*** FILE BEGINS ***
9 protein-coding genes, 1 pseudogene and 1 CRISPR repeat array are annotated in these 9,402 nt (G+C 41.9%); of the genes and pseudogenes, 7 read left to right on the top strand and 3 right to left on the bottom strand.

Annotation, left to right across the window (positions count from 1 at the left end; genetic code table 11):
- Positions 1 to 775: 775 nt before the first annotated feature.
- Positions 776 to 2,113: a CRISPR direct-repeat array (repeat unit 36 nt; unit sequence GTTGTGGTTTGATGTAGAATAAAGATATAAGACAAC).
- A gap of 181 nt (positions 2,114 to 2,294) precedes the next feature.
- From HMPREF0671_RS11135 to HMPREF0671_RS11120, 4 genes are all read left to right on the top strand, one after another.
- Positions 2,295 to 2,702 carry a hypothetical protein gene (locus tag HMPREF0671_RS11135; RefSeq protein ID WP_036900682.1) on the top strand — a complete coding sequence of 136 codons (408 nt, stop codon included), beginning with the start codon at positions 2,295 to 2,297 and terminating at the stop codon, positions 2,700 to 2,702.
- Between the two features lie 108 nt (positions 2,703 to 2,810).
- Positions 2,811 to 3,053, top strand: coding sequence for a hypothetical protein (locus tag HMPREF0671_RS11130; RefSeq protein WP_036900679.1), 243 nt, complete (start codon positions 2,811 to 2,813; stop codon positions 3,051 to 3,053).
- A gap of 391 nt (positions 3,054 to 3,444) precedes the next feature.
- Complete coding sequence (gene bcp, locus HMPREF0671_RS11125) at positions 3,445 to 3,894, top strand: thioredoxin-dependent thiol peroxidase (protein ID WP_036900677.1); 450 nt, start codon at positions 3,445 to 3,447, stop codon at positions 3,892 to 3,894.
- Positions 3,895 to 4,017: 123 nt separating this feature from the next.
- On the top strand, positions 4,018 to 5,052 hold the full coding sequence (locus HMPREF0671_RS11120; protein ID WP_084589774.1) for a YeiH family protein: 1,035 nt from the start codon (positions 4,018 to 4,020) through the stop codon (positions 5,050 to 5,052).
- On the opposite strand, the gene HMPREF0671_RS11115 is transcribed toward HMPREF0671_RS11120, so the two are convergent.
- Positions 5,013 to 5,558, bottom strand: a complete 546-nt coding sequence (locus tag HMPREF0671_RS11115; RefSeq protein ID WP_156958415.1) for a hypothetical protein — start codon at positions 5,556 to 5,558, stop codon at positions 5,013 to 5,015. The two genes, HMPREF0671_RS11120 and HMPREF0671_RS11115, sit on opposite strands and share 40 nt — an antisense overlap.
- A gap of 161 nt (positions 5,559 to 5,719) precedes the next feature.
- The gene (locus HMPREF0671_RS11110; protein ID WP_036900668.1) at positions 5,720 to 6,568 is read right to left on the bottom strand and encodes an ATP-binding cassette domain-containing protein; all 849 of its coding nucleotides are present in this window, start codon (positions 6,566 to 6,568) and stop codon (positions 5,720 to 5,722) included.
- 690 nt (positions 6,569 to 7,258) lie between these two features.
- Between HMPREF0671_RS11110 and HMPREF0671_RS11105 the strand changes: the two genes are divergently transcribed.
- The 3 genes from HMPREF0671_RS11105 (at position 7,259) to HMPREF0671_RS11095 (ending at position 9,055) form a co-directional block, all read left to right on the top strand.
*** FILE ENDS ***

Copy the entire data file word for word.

9 protein-coding genes, 1 pseudogene and 1 CRISPR repeat array are annotated in these 9,402 nt (G+C 41.9%); of the genes and pseudogenes, 7 read left to right on the top strand and 3 right to left on the bottom strand.

Annotation, left to right across the window (positions count from 1 at the left end; genetic code table 11):
- Positions 1 to 775: 775 nt before the first annotated feature.
- Positions 776 to 2,113: a CRISPR direct-repeat array (repeat unit 36 nt; unit sequence GTTGTGGTTTGATGTAGAATAAAGATATAAGACAAC).
- A gap of 181 nt (positions 2,114 to 2,294) precedes the next feature.
- From HMPREF0671_RS11135 to HMPREF0671_RS11120, 4 genes are all read left to right on the top strand, one after another.
- Positions 2,295 to 2,702 carry a hypothetical protein gene (locus tag HMPREF0671_RS11135; RefSeq protein ID WP_036900682.1) on the top strand — a complete coding sequence of 136 codons (408 nt, stop codon included), beginning with the start codon at positions 2,295 to 2,297 and terminating at the stop codon, positions 2,700 to 2,702.
- Between the two features lie 108 nt (positions 2,703 to 2,810).
- Positions 2,811 to 3,053, top strand: coding sequence for a hypothetical protein (locus tag HMPREF0671_RS11130; RefSeq protein WP_036900679.1), 243 nt, complete (start codon positions 2,811 to 2,813; stop codon positions 3,051 to 3,053).
- A gap of 391 nt (positions 3,054 to 3,444) precedes the next feature.
- Complete coding sequence (gene bcp, locus HMPREF0671_RS11125) at positions 3,445 to 3,894, top strand: thioredoxin-dependent thiol peroxidase (protein ID WP_036900677.1); 450 nt, start codon at positions 3,445 to 3,447, stop codon at positions 3,892 to 3,894.
- Positions 3,895 to 4,017: 123 nt separating this feature from the next.
- On the top strand, positions 4,018 to 5,052 hold the full coding sequence (locus HMPREF0671_RS11120; protein ID WP_084589774.1) for a YeiH family protein: 1,035 nt from the start codon (positions 4,018 to 4,020) through the stop codon (positions 5,050 to 5,052).
- On the opposite strand, the gene HMPREF0671_RS11115 is transcribed toward HMPREF0671_RS11120, so the two are convergent.
- Positions 5,013 to 5,558, bottom strand: a complete 546-nt coding sequence (locus tag HMPREF0671_RS11115; RefSeq protein ID WP_156958415.1) for a hypothetical protein — start codon at positions 5,556 to 5,558, stop codon at positions 5,013 to 5,015. The two genes, HMPREF0671_RS11120 and HMPREF0671_RS11115, sit on opposite strands and share 40 nt — an antisense overlap.
- A gap of 161 nt (positions 5,559 to 5,719) precedes the next feature.
- The gene (locus HMPREF0671_RS11110; protein ID WP_036900668.1) at positions 5,720 to 6,568 is read right to left on the bottom strand and encodes an ATP-binding cassette domain-containing protein; all 849 of its coding nucleotides are present in this window, start codon (positions 6,566 to 6,568) and stop codon (positions 5,720 to 5,722) included.
- 690 nt (positions 6,569 to 7,258) lie between these two features.
- Between HMPREF0671_RS11110 and HMPREF0671_RS11105 the strand changes: the two genes are divergently transcribed.
- The 3 genes from HMPREF0671_RS11105 (at position 7,259) to HMPREF0671_RS11095 (ending at position 9,055) form a co-directional block, all read left to right on the top strand.